One of my most valued considerations of the past several years is an attempt to overcome unconscious prejudices, both the rigidly intellectual and gut-wrenching societal connections expressed through the judging of others. Not only am I not in a position to judge (nobody is), but I also believe that judging others severely limits potential insight into the great bottomless pit of human nature.
How do I know if I’m successful? The reality is that I don’t know, but that doesn’t mean that I can’t try my hardest, categorizing perceived conclusions along the sprawling vista of unknowns that haunt common humanity. This means not accepting that any part of me is unchangeable, a lesson that, again, should be exceedingly familiar given my circumstances with Parkinson’s disease, but seems to be relearned with Sisyphus-like repetition.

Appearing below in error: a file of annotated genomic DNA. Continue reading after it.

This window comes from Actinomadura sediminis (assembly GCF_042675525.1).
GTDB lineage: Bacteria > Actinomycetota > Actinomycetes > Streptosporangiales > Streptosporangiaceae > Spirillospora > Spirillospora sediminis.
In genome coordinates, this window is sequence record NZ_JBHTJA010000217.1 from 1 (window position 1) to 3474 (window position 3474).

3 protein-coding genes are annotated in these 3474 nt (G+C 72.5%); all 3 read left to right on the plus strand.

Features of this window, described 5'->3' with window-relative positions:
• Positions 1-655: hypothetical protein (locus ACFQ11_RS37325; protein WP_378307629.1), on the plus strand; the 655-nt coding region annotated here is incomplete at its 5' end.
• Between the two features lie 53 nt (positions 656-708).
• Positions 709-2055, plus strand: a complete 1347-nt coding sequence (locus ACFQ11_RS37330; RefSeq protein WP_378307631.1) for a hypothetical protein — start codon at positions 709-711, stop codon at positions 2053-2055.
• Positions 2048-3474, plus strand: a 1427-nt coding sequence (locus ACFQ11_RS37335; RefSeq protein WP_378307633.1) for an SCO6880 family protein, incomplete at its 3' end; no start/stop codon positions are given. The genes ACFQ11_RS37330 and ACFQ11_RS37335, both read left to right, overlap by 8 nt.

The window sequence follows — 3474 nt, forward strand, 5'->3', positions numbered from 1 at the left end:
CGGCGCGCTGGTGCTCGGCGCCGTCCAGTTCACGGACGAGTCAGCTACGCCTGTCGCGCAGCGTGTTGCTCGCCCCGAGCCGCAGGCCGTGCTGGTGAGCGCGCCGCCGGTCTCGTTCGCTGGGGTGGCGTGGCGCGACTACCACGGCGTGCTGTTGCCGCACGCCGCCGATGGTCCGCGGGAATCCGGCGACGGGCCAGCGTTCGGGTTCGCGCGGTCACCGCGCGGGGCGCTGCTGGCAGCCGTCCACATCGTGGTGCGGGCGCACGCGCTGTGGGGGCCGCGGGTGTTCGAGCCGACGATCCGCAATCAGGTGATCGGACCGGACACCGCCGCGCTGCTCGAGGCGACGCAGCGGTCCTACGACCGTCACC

The corollary to this is to return to my pre-DBS surgery state of being, of not accepting or caring about what others might say or feel about me. This has turned out to be an even harder nut to crack. Vanity fills life’s voids like water seeks lower ground, seeping into each crack in our thin veneer of identity-armor and corroding from the inside. To be defined by others is to succumb to life’s misery, never recognizing the attendant joy that rides along nose-to-nose with despair.
Why is it so difficult to honestly disregard what others say or think of you? Is it due to the intrinsic confusion of existing, of accepting that you are as aware and enlightened as anyone else, or at least could be; to succumb to life’s ultimate vanity? And so, the circle distorts into a looping sphere of folly and detour, as we move through the world re-learning the same lessons over and over again.